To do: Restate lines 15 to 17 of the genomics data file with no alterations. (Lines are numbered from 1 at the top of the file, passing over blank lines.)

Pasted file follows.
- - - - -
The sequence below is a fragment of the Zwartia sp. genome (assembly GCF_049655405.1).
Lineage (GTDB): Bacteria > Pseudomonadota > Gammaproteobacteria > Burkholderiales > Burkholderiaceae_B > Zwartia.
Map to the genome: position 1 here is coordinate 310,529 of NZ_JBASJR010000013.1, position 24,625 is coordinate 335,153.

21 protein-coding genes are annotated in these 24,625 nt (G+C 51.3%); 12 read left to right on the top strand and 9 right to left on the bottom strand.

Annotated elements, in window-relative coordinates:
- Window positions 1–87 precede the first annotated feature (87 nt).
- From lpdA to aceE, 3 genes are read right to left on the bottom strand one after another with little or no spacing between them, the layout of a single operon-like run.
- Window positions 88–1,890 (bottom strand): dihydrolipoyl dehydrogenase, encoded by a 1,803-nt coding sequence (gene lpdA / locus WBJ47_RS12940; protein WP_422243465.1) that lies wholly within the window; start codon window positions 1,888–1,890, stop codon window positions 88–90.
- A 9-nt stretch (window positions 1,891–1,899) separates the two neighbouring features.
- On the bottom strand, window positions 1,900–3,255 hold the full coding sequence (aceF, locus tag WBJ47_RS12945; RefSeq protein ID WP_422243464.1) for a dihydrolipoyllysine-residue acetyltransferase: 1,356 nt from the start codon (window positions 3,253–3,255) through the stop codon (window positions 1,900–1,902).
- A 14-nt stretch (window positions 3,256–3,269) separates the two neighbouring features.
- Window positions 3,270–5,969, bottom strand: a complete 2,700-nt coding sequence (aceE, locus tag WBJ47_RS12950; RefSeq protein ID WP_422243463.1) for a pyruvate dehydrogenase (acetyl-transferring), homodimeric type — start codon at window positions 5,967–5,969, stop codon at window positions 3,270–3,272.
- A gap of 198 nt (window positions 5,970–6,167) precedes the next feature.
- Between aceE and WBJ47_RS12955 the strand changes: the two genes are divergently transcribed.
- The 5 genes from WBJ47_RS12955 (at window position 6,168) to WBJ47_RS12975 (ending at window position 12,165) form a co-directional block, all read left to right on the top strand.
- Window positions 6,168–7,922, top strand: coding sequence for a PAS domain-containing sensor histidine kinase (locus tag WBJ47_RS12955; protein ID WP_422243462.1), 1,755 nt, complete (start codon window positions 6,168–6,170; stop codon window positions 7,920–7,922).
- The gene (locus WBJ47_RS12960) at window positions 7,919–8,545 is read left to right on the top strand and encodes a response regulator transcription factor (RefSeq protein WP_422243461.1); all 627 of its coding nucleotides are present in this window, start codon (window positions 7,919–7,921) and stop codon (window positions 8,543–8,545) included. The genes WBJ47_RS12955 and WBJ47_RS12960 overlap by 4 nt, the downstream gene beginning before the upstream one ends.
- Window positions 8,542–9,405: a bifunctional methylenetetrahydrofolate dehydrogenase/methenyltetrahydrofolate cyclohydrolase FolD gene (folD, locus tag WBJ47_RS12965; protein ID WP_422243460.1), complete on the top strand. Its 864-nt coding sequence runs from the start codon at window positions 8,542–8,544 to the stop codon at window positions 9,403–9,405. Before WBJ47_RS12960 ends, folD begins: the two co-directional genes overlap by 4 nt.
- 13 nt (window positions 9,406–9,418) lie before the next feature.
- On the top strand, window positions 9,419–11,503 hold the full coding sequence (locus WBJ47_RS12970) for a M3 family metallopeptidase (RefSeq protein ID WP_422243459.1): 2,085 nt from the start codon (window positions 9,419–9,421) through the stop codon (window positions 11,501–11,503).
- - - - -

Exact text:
- The 5 genes from WBJ47_RS12955 (at window position 6,168) to WBJ47_RS12975 (ending at window position 12,165) form a co-directional block, all read left to right on the top strand.
- Window positions 6,168–7,922, top strand: coding sequence for a PAS domain-containing sensor histidine kinase (locus tag WBJ47_RS12955; protein ID WP_422243462.1), 1,755 nt, complete (start codon window positions 6,168–6,170; stop codon window positions 7,920–7,922).
- The gene (locus WBJ47_RS12960) at window positions 7,919–8,545 is read left to right on the top strand and encodes a response regulator transcription factor (RefSeq protein WP_422243461.1); all 627 of its coding nucleotides are present in this window, start codon (window positions 7,919–7,921) and stop codon (window positions 8,543–8,545) included. The genes WBJ47_RS12955 and WBJ47_RS12960 overlap by 4 nt, the downstream gene beginning before the upstream one ends.